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Greetings from Matt Blease and Wrap magazine

Matt Blease has just created a series of greetings cards for Wrap magazine. Wrap magazine is produced twice a year by Chris and Polly Harrison. The magazine acts as a showcase for their range of greetings cards and stationery, created in collaboration with some of the world’s most talented contemporary illustrators. Their stationery is sold in over 300 shops worldwide, including Tate Modern, the Barbican, Selfridges, Liberty, Anthropologie, Urban Outfitters, MoMO PS1 in New York, Oliver Bonas UK-wide, as well as many independent book and design shops around the world, and on their site at wrapmagazineshop.com

Through their hard work, Chris and Polly have built Wrap into a very successful small business. And it’s still growing, with all of its products made in the UK, printed by letterpress using only the finest materials, and with full consideration for the environment.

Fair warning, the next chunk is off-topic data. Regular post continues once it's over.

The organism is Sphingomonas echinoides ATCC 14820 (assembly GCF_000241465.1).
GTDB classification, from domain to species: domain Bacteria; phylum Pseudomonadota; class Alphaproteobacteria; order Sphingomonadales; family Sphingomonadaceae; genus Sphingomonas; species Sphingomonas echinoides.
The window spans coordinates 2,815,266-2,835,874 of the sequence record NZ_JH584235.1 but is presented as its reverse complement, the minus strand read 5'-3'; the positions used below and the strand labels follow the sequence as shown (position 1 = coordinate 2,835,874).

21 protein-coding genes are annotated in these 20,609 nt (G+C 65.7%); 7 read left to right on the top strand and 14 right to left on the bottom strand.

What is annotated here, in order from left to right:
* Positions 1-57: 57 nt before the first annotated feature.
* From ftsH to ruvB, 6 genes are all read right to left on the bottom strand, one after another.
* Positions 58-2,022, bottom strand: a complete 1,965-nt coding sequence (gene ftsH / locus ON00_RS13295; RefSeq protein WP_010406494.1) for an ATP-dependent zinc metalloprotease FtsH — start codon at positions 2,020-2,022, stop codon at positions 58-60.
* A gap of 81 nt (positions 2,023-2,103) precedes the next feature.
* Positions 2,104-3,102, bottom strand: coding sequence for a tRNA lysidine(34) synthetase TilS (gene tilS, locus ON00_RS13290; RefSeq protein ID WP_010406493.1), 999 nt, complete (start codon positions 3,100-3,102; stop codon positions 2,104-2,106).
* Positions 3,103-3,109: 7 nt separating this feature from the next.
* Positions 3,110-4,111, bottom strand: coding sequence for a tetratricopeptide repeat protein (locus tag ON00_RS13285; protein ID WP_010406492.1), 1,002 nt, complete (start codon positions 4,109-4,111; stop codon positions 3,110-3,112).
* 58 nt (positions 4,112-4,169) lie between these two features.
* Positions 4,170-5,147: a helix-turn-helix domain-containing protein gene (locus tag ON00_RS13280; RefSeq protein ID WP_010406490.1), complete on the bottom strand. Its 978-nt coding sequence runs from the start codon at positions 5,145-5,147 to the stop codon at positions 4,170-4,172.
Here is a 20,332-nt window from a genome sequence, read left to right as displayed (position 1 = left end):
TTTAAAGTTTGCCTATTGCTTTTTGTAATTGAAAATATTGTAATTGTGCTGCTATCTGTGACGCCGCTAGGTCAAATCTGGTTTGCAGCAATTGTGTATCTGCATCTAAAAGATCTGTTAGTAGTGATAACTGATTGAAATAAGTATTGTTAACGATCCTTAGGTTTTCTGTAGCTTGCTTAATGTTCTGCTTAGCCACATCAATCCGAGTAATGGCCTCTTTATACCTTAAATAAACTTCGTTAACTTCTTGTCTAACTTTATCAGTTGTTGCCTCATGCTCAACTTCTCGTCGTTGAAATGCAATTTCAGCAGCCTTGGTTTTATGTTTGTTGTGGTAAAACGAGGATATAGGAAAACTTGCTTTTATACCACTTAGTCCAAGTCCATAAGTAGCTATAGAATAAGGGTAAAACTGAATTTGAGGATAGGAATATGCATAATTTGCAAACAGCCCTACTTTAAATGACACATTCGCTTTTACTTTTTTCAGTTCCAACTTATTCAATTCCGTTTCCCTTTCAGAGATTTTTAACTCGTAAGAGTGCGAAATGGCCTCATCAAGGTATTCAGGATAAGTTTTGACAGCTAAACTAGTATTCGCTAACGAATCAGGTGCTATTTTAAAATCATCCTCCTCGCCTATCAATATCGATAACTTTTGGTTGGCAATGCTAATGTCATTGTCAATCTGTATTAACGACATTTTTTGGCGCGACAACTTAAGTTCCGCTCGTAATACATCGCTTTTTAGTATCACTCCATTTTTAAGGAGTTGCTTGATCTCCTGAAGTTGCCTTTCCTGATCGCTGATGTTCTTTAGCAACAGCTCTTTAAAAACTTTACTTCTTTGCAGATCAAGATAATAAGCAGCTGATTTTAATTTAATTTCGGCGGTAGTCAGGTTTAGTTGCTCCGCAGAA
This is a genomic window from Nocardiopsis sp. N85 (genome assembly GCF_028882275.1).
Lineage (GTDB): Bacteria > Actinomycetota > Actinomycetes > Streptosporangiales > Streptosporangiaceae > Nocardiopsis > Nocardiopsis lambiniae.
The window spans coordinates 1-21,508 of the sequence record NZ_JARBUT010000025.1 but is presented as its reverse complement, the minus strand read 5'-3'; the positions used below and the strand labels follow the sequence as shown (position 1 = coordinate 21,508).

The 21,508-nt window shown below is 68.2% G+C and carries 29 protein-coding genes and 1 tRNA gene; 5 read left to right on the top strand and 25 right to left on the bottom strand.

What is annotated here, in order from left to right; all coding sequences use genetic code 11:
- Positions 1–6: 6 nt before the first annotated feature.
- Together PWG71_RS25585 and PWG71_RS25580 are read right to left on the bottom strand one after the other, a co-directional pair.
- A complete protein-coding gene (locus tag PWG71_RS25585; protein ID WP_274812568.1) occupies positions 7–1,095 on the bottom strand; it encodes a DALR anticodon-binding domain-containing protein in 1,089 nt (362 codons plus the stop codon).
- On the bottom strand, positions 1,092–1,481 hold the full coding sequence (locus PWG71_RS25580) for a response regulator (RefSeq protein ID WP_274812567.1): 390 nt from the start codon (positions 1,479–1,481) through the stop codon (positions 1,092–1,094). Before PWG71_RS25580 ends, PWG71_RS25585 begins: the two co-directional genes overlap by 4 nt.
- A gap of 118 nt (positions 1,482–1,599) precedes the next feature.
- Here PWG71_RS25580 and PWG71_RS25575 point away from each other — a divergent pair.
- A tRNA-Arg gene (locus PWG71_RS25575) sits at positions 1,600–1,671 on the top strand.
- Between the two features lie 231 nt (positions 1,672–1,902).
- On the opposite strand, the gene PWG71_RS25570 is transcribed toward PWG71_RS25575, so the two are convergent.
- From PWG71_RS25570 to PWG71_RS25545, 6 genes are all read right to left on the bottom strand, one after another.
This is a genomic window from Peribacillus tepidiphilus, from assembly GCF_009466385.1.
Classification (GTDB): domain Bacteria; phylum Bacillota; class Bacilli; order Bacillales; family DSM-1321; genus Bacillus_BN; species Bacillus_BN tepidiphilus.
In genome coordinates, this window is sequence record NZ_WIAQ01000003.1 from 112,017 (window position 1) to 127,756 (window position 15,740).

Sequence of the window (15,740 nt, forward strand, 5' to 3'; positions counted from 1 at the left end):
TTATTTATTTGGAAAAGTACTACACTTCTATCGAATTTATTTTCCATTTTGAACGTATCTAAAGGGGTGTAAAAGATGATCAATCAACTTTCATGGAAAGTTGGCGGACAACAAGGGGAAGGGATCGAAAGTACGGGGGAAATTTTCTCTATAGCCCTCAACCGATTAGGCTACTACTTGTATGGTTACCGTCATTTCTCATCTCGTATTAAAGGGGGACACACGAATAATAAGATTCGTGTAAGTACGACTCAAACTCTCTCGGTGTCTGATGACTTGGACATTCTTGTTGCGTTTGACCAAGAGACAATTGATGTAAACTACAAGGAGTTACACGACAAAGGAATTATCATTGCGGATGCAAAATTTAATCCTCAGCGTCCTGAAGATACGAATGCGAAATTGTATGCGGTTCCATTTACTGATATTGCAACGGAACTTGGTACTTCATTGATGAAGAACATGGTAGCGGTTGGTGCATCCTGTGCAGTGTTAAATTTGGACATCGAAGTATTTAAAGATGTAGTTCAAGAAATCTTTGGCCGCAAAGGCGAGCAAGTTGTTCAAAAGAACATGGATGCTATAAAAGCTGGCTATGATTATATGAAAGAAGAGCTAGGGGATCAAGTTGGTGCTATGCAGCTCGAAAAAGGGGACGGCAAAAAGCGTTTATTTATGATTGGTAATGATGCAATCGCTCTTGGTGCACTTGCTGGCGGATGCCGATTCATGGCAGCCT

We spoke to Matt about his collaboration with Wrap, and whether greetings cards are a new direction for him.

Is this the first time you’ve created greetings cards?

Yes, well in an official way, anyway. I’ve been known to knock up the odd last minute card from time to time.

Did you find it a challenge?

No, it was really fun project. The hard part was trying to whittle it down.

Is it something you’re going to continue with?

Let’s see how they go down first!

How did the collaboration come about?

Ah, yes! This is a really funny story actually. They emailed and I said “Okay”.

How much say did you have in the materials and processes used?

Right from the start I knew that the finished cards would be single colour and letter-pressed. So it was quite nice to have some tight perimeters. 

Will the cards be available to buy?

They should be up on The Wrap’s site by late January, I understand.

Were you already aware of Wrap magazine?

Of course! I’m a big fan of their output.

Have you bought any of their cards or wrapping paper in the past?

I have. They are one of the few people that do the card/wrapping paper game well. They have a certain vibe that somehow keeps things from ever feeling naff.